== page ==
One last hot tidbit: Silicon Image, the company known for its HDMI silicon, has kicked off some sort of home networking initiative of its own. I don't have any details about it but I'm hungry to learn more. Post a comment or drop me a note at

Gearing up silicon networks

Kudos to IEEE Micro for a solid issue on the topic of on-chip networks. The best article for my money is the report on the December 2006 Stanford workshop on this topic.

According to the report, the gathering identified a laundry list of technical challenges. Chip networks require at least ten times too much power and have far too high a latency. For example, they scoped out a theoretical chip design in the year 2015 using 256 cores and concluded it would use 20 percent of its 150W budget just on linking the cores.

What I thought was most useful here was the research agenda the group scoped out based on its analysis. They called for new encapsulation methods and libraries in design tools because the circuits and architectures used for silicon network are not compatible with today's CAD flows. Designers also will need formal verification methods and queuing analysis tools to replace simulation which will become inadequate.

They also said we need work on new low voltage signaling technologies, 3D stacking to reduce the length of on-chip wires, on-chip photonics that can be 15-20 times faster than today's wiring and tools that more accurately model traffic on these silicon systems. It's an ambitious agenda, but without these advances engineers won't be able to create tomorrow's multicore processors.

Monday, November 12, 2007

Déjà vu for Advanced Switching

Well, not exactly. Intel washed its hands of an effort to tailor PCI Express for the comms market, and they don't seem to be revisiting that decision.

However, as part of a deal selling off its IXP network processor technology to Netronome, Intel did make a point of insisting the startup adopt Intel's upcoming Quick Path Interconnect (QPI) for its next-generation IXP-based processors. QPI is Intel's answer to AMD's HyperTransport, a 6.4 Gbytes/s link replacing the Intel front-side bus in CPUs starting with the Nehalem generation in late 2008.

Don't expect QPI to try to replace tried-and-true network processor interfaces such as the SPI 4.2. It probably won't even give Interlaken, Cisco's proprietary interconnect, much of a run for its money. Nevertheless, Intel will leverage the link to try to get more design wins for x86 and IXP parts in comms.

Data centers call the cable guy

Now that data centers are gearing up for 10 Gbit and faster systems, people are starting to wonder how to physically link these boxes. Standard optics are too expensive, Infiniband CX4 cables are too limited in distance (and have other issues, too) and 10GBase-T links are too power hungry.

Enter a new assortment of active optical cables including Laserwire, a 10 Gbit serial option announced today (Nov. 12) by Finisar. At as little as 500mW per port, Laserwire is much lower power than even the most optimistic 10GBase-T projections for 2008. It is rated at 10 Gbits across 35 meters and may stretch further in the future. And it doesn't have the problem of no defined standard for powering a link like the Ethernet over CX4 option.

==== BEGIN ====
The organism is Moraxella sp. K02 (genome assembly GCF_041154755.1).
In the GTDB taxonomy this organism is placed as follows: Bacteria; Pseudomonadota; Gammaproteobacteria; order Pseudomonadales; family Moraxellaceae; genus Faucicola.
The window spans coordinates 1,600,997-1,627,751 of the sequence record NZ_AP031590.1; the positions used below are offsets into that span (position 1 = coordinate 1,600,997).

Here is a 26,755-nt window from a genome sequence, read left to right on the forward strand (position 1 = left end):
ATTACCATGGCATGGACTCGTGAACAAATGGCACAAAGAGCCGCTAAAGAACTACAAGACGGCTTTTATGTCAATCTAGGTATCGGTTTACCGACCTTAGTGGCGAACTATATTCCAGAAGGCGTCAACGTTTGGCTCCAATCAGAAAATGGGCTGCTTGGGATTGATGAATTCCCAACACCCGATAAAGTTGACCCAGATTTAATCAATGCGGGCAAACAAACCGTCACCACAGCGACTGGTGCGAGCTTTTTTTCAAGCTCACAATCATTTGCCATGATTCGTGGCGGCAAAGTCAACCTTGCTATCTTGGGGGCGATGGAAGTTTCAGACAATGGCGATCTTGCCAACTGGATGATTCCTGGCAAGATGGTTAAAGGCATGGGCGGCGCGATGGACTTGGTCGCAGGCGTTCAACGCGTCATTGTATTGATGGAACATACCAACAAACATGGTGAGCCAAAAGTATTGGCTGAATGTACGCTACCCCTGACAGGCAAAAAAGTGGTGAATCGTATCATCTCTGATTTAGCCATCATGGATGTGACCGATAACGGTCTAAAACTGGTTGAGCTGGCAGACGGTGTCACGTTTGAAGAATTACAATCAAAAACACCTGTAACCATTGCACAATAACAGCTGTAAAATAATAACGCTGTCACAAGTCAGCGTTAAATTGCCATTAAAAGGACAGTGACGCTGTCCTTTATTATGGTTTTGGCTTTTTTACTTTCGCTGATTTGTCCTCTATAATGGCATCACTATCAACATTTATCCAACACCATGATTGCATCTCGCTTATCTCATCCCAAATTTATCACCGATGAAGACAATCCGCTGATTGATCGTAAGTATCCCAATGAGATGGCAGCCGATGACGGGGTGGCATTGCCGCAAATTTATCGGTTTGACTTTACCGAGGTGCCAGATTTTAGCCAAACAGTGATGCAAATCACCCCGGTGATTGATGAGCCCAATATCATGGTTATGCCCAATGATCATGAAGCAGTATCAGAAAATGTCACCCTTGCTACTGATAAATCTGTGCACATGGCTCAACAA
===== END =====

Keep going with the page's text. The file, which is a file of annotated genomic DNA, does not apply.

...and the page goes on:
Finisar is throwing its hat in the ring even though it is not ready to say exactly when its product ships or at what price. That's because Intel and startups Luxtera and Quellan already have rolled out three other options to solve the 10G+ cable problem. Each approach has its trade offs.

The fact that they are all jumping into the market indicates there is a clear problem with no single clear solution yet. Watch this space.

Got a beef with your cable guy? Leave a comment here or drop me a line at

HDMI goes mobile

Silicon Image, Inc. has lowered power consumption on its latest HDMI transmitters, the SiI9022 and the SiI9024, designed for mobile devices such as digital cameras, portable media players, camcorders and mobile phones. The 85 MHz and 165 MHz parts can support resolution up to 720p and 1080i, consuming 50 mW for 720p/1080i and 80 mW for 1080p. The transmitters also reduce cost by integrating some controller functions. The chips are priced at $4.15-$4.84.

Back at CES in January, top computer makers such as Dell, HP and Intel threw their weight behind DisplayPort as the next-gen digital display interconnect with content protection. That left the world of TVs and other CE devices to HDMI.

With this move, the HDMI camp could extend its reach to tens if not ultimately hundreds of millions of new devices, but I don't expect it to help them make in-roads into notebooks and desktops. By the way, It's been nearly a year…so where are those DisplayPort chips and systems using them?

Sunday, November 11, 2007

Tracking 10G Ethernet

There will be a lot of hubbub about high-end interconnects at the Supercomputing 2007 conference this week. So I asked how many systems on the Top 500 list use 10 Gbit Ethernet links. It turns out, no one knows yet because the folks that compile the list still collect the data by asking whether interconnects are at the 100 Mbit or Gbit level, a sore spot they are moving to heal.

Meanwhile market researchers such as Dell Oro Group and The Linley Group estimate of the eight million servers that shipped in 2006, 90 percent used Gbit Ethernet. They believe about one million 10G ports or 50,000 10G Ethernet cards will ship in 2007, mostly in high-end Unix systems. That ain't much by Ethernet standards. Nevertheless, the same market watchers say Infiniband is growing about 40 percent a year and should hit sales of a million units in 2010, a breakneck pace for the more niche-y interconnect.